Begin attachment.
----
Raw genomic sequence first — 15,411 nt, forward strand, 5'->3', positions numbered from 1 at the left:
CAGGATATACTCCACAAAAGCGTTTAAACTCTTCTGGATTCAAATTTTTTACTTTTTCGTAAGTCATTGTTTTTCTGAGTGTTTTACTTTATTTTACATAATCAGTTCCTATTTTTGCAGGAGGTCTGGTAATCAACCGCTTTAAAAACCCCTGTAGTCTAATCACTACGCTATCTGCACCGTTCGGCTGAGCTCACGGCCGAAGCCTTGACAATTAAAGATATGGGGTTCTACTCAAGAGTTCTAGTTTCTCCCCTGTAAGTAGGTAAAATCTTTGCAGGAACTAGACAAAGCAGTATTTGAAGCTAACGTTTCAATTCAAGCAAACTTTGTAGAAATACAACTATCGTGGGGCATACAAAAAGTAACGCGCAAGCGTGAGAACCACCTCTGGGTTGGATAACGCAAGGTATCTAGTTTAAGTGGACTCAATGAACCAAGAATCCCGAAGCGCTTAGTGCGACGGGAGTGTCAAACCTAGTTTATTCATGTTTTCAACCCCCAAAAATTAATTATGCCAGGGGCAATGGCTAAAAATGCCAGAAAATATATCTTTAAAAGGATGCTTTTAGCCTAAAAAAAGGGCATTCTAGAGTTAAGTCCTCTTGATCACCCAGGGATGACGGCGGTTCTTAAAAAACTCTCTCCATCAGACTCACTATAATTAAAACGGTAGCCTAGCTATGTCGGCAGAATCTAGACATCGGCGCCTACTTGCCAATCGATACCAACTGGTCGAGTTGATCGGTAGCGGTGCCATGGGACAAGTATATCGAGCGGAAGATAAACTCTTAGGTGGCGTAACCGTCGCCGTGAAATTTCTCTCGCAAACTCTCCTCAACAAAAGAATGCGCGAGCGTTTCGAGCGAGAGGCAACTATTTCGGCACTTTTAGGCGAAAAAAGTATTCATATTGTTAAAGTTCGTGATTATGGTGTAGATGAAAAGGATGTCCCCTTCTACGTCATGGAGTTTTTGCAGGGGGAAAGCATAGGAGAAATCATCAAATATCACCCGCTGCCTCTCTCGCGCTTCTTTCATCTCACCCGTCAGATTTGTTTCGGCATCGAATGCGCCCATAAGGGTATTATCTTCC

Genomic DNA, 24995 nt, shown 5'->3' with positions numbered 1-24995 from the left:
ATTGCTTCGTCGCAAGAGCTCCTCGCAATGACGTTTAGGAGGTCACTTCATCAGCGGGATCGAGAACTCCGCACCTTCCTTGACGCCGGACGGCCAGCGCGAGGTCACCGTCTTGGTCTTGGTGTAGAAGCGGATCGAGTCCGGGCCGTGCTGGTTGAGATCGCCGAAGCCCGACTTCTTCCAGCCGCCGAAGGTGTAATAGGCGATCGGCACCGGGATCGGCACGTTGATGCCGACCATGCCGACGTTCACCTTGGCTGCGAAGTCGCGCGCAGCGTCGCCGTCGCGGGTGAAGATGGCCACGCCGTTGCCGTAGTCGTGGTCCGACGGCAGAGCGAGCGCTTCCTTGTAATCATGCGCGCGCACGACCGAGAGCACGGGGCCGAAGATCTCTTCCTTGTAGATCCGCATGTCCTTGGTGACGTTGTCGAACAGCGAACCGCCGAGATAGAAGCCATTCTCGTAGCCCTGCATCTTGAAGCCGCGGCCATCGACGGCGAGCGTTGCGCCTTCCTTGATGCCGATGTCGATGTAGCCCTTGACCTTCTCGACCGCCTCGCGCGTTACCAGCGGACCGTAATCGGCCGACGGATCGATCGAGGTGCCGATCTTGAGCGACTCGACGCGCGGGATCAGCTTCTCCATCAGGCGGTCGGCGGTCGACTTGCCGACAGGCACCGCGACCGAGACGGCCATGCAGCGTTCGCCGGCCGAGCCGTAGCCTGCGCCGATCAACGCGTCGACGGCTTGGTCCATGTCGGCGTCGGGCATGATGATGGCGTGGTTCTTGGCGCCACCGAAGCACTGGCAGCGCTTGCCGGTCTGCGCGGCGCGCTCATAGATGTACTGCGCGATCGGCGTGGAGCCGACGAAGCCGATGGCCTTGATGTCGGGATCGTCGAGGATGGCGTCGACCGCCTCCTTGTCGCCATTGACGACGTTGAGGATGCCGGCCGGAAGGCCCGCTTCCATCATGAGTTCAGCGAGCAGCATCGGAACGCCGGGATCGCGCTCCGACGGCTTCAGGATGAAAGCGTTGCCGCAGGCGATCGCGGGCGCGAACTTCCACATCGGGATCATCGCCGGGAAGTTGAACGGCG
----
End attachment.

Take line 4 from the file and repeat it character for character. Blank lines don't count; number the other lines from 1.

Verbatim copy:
ATTGCTTCGTCGCAAGAGCTCCTCGCAATGACGTTTAGGAGGTCACTTCATCAGCGGGATCGAGAACTCCGCACCTTCCTTGACGCCGGACGGCCAGCGCGAGGTCACCGTCTTGGTCTTGGTGTAGAAGCGGATCGAGTCCGGGCCGTGCTGGTTGAGATCGCCGAAGCCCGACTTCTTCCAGCCGCCGAAGGTGTAATAGGCGATCGGCACCGGGATCGGCACGTTGATGCCGACCATGCCGACGTTCACCTTGGCTGCGAAGTCGCGCGCAGCGTCGCCGTCGCGGGTGAAGATGGCCACGCCGTTGCCGTAGTCGTGGTCCGACGGCAGAGCGAGCGCTTCCTTGTAATCATGCGCGCGCACGACCGAGAGCACGGGGCCGAAGATCTCTTCCTTGTAGATCCGCATGTCCTTGGTGACGTTGTCGAACAGCGAACCGCCGAGATAGAAGCCATTCTCGTAGCCCTGCATCTTGAAGCCGCGGCCATCGACGGCGAGCGTTGCGCCTTCCTTGATGCCGATGTCGATGTAGCCCTTGACCTTCTCGACCGCCTCGCGCGTTACCAGCGGACCGTAATCGGCCGACGGATCGATCGAGGTGCCGATCTTGAGCGACTCGACGCGCGGGATCAGCTTCTCCATCAGGCGGTCGGCGGTCGACTTGCCGACAGGCACCGCGACCGAGACGGCCATGCAGCGTTCGCCGGCCGAGCCGTAGCCTGCGCCGATCAACGCGTCGACGGCTTGGTCCATGTCGGCGTCGGGCATGATGATGGCGTGGTTCTTGGCGCCACCGAAGCACTGGCAGCGCTTGCCGGTCTGCGCGGCGCGCTCATAGATGTACTGCGCGATCGGCGTGGAGCCGACGAAGCCGATGGCCTTGATGTCGGGATCGTCGAGGATGGCGTCGACCGCCTCCTTGTCGCCATTGACGACGTTGAGGATGCCGGCCGGAAGGCCCGCTTCCATCATGAGTTCAGCGAGCAGCATCGGAACGCCGGGATCGCGCTCCGACGGCTTCAGGATGAAAGCGTTGCCGCAGGCGATCGCGGGCGCGAACTTCCACATCGGGATCATCGCCGGGAAGTTGAACGGCG